2016 Senate Economic References Committee inquiry into penalties for white collar crime

In so far as environmental crime might be termed “white collar”, certainly in terms of its financial impact, the issue may come up again in this Senate Committee inquiry, yet to be reinstated after the recent federal election.


In the end result though, a reality of insolvency is that blood cannot be got from a stone, whether that be a deregistered company or a bankrupt individual. Law generally and insolvency law in particular cannot do much about that per se. Reliance on potential liabilities and ex post penalties does serve some deterrence and compliance purposes, and the retributive aspects of penalties also provide the community a sense of justice having been done. But in reality criminal penalties are not paid by the insolvent company, or anyone.

Given this legal and regulatory background, Queensland legislators appear to have taken a broader economic and financial view of who is actually involved in and benefits from environmental inattention, not just the company (which has failed in any event), but the financiers and other backers behind it. It may have been decided as a policy approach that the threat of liabilities and penalties will have more of an impact if those substantial players supporting and profiting from the business are lined up as well. All care and no responsibility is not acceptable.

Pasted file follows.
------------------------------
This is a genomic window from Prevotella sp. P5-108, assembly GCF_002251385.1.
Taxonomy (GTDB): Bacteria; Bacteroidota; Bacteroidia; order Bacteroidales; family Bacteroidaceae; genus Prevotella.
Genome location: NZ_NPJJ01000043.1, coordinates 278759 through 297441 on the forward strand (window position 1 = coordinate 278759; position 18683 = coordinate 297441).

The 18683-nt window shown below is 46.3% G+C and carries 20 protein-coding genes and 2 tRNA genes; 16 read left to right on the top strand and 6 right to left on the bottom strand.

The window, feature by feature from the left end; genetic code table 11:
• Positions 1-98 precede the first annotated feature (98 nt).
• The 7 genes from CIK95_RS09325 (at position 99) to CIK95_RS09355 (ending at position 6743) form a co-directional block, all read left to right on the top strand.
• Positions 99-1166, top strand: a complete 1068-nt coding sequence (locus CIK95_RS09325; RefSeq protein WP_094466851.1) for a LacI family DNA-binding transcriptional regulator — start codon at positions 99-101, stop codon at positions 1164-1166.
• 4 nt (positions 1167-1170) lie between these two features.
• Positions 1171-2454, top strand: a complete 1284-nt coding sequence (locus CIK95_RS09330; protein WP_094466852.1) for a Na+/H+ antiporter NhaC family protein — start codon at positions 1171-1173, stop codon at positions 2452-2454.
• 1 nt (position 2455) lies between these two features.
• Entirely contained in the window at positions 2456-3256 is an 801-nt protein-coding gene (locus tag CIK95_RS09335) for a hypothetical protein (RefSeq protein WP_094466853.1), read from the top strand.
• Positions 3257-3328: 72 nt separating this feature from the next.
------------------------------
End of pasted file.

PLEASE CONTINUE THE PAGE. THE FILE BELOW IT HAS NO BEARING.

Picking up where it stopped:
But that then brings in further important issues not only about limited liability, but also the costs of access to finance, and insurance, the need for entrepreneurial business risk taking, the acceptance of business failure, and the opportunity to start again despite it. These are common themes in current government business policy, including internationally. Even the option of rigorous and on-going enforcement of the laws raises the issue of undue regulatory ‘red-tape’.

The social responsibility of corporations

In the end though, Australia is a first world nation and a prosperous society, one that seeks to uphold the rule of law in support of the quality of life of its citizens. Among many qualities to be maintained are those of our environmental surroundings, acknowledging the social and economic benefits in doing so. Another CAMAC report, The social responsibility of corporations, of 2006, addresses this broad issue.